The following is an actual question given: Is Hell exothermic (giving off energy/heat) or endothermic (absorbing energy/heat)? Support your answer with proof.
Most of the students wrote using Boyles Law: gas cools when it expands and heats up when compressed. One student, however, wrote the following:
"First, we need to know how the mass of Hell is changing over time. So, we need to know the rate at which souls are moving into Hell and rate at which they are leaving. I think that we can safely assume that once a soul gets to hell it will not leave. Therefore, no souls are leaving.
"As far as how many souls are entering Hell, let's look at the different religions. Some state that if you are not a member of their religion then you will go to Hell. Since there is more than one religion and since people do not belong to more than one religion we can safely project that all people and all souls go to Hell. And, with the birth and death rates as they are we can expect the number of souls in Hell to increase exponentially.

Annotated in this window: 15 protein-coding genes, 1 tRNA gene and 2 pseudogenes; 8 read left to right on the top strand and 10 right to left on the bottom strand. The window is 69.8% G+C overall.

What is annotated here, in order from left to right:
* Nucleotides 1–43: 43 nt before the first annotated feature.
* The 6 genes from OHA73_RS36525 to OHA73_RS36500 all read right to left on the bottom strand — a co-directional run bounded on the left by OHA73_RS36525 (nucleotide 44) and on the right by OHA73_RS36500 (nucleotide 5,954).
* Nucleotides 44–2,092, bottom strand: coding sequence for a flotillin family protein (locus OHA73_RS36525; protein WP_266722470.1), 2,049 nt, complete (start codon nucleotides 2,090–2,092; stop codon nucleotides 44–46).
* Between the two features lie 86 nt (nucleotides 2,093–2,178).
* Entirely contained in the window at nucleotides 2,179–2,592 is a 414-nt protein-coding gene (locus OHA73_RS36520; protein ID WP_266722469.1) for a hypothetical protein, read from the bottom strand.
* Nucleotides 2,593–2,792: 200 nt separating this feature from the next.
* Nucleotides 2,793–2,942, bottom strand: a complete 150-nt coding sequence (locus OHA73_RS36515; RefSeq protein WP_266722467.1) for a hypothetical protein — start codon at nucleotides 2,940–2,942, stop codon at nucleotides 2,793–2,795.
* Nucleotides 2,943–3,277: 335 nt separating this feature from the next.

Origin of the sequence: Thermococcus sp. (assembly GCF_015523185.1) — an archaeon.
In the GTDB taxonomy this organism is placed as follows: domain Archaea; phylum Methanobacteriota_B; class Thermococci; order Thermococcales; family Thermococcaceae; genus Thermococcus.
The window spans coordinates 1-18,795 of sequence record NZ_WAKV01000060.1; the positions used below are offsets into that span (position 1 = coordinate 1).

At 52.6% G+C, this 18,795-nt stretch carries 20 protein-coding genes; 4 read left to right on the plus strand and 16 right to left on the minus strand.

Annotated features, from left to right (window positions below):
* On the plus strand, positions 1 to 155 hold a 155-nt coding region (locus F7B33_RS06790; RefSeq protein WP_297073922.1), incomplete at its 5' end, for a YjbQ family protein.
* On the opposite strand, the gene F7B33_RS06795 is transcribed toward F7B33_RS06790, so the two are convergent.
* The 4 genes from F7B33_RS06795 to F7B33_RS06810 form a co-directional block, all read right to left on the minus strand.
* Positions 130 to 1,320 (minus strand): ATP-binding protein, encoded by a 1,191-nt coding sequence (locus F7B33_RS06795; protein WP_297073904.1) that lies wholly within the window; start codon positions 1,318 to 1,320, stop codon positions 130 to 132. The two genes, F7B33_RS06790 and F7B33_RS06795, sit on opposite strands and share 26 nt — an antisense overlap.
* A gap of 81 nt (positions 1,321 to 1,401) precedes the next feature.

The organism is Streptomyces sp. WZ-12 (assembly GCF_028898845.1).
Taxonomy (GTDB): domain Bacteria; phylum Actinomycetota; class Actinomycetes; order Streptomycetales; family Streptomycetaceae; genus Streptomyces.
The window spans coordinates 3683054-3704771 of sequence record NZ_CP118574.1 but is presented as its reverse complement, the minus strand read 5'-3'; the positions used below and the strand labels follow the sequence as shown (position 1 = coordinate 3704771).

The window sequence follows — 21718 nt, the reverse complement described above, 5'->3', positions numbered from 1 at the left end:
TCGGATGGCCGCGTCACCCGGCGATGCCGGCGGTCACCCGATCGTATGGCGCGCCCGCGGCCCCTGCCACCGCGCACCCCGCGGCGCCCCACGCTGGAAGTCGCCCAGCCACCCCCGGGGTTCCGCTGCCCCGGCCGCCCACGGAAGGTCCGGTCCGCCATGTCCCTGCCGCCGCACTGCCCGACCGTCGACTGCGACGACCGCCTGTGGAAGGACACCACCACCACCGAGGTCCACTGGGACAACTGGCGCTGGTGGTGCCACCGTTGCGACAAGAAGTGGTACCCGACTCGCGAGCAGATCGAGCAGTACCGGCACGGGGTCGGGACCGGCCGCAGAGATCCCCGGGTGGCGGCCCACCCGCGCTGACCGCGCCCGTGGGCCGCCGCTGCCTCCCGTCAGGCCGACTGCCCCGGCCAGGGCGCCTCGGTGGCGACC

"Now, if we will look at the rate of change with respect to volume in Hell. Because Boyle's Law states that in order for the temperature and pressure in Hell to remain the same the volume of Hell has to expand as souls are added. This gives only two possibilities:
"If Hell is expanding at a slower rate than the rate than which souls are entering then the temperature and pressure in Hell will increase until all Hell breaks loose.
"Of course, if hell is expanding at a rate faster than the increase of souls then the temperature will drop until all Hell freezes over.
"So which is it?
"If we accept the postulate given to me by Ms. Sheryl Atkinson during my freshman year that it would 'be a cold day in Hell before I sleep with you,' and taking into account that I have not succeeded in having sexual relations with her, then I am sure that Hell must be exothermic."
This student received the only 'A'.
From the New York Post, September 27, 1999.
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